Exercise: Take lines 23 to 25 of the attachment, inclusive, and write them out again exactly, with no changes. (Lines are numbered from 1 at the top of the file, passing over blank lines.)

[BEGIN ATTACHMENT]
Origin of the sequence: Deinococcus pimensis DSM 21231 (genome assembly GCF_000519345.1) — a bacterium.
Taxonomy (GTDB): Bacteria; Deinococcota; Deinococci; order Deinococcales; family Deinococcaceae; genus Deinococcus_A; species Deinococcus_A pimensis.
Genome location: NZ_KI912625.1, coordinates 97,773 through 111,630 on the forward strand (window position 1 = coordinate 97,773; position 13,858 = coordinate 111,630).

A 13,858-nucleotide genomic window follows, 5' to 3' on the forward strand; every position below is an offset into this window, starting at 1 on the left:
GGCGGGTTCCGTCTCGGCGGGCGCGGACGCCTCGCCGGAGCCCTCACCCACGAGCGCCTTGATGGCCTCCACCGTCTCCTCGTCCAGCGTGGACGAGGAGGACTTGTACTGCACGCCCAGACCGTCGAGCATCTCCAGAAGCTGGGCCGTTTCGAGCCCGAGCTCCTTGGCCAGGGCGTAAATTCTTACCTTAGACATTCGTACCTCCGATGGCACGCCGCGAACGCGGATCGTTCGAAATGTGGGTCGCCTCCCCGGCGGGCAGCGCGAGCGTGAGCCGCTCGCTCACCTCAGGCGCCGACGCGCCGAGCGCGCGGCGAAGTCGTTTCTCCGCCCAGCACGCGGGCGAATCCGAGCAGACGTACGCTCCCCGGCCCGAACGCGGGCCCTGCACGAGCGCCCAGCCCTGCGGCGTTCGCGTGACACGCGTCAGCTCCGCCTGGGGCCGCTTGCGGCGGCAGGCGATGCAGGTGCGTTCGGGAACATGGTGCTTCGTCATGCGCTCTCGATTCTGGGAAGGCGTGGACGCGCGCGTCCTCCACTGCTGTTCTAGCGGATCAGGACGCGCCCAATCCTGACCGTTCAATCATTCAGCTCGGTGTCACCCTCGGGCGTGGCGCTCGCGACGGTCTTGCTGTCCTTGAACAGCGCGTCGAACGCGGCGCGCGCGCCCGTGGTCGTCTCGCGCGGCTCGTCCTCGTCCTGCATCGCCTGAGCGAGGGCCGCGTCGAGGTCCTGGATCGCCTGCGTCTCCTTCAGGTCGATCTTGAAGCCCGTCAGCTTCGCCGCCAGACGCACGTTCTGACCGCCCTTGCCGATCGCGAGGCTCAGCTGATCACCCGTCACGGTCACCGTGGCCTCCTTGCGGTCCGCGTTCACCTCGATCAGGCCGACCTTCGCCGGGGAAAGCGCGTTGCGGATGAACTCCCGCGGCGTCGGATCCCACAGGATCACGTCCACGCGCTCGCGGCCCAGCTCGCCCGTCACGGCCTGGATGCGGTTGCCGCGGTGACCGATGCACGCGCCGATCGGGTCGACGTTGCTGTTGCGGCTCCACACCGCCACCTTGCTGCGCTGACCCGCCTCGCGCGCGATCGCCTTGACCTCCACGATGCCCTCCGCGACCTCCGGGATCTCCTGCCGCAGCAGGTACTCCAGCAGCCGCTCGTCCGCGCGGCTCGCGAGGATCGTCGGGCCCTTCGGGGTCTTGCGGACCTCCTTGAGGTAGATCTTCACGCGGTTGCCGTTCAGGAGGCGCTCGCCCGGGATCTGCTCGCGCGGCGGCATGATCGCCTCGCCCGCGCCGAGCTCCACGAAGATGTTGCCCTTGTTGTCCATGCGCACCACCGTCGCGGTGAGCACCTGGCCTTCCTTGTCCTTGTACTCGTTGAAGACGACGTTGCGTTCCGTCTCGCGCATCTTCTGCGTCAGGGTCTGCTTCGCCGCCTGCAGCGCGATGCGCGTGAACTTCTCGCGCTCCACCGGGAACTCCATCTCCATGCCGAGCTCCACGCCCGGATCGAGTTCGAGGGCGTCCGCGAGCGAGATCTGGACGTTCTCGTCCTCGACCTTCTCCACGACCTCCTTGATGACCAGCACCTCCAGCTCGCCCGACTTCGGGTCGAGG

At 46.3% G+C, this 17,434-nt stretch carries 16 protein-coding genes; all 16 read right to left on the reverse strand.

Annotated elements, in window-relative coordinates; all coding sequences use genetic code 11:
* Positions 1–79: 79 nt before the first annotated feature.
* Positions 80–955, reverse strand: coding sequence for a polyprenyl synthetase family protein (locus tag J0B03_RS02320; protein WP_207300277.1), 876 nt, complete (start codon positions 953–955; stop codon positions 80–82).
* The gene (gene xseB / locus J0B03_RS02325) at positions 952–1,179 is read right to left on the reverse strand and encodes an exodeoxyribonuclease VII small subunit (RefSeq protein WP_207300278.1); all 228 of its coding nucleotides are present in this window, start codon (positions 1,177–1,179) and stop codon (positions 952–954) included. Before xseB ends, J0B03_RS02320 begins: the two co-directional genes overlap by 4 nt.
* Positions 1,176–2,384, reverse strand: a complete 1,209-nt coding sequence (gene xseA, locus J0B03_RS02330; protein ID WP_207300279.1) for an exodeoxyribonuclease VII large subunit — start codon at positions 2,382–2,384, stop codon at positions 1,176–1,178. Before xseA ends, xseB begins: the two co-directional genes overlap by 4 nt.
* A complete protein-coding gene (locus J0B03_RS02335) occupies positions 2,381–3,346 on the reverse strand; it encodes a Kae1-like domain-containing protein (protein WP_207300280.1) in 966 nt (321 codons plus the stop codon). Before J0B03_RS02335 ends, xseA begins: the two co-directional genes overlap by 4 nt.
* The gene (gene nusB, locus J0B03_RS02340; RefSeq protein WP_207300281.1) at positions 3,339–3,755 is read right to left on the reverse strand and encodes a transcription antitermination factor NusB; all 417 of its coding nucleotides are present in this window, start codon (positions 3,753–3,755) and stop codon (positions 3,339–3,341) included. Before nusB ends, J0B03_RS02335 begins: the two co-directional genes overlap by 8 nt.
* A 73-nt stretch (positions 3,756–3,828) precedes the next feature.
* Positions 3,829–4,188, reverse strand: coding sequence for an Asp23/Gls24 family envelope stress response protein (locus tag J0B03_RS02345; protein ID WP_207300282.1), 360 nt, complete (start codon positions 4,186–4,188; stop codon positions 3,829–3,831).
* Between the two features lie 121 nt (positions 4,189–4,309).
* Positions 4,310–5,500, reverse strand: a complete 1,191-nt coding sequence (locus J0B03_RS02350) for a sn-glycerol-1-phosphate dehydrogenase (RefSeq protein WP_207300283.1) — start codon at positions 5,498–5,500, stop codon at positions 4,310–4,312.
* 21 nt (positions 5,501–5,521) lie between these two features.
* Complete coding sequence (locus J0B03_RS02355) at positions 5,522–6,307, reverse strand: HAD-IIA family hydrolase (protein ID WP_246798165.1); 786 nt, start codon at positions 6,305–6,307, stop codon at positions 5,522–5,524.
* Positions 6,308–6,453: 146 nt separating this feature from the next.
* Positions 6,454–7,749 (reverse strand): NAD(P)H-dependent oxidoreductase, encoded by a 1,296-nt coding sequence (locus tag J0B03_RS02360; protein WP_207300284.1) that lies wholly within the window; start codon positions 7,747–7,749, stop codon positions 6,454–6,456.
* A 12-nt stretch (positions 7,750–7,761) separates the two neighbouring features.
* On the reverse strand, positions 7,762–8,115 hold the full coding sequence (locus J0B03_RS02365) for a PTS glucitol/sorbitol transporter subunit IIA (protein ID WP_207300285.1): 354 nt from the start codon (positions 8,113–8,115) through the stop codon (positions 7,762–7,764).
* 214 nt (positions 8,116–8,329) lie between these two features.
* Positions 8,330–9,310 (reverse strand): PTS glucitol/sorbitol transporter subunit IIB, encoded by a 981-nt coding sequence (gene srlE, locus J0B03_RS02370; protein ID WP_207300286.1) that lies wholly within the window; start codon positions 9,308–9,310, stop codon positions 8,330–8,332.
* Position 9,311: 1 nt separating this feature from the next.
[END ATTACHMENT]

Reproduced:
* On the reverse strand, positions 7,762–8,115 hold the full coding sequence (locus J0B03_RS02365) for a PTS glucitol/sorbitol transporter subunit IIA (protein ID WP_207300285.1): 354 nt from the start codon (positions 8,113–8,115) through the stop codon (positions 7,762–7,764).
* 214 nt (positions 8,116–8,329) lie between these two features.
* Positions 8,330–9,310 (reverse strand): PTS glucitol/sorbitol transporter subunit IIB, encoded by a 981-nt coding sequence (gene srlE, locus J0B03_RS02370; protein ID WP_207300286.1) that lies wholly within the window; start codon positions 9,308–9,310, stop codon positions 8,330–8,332.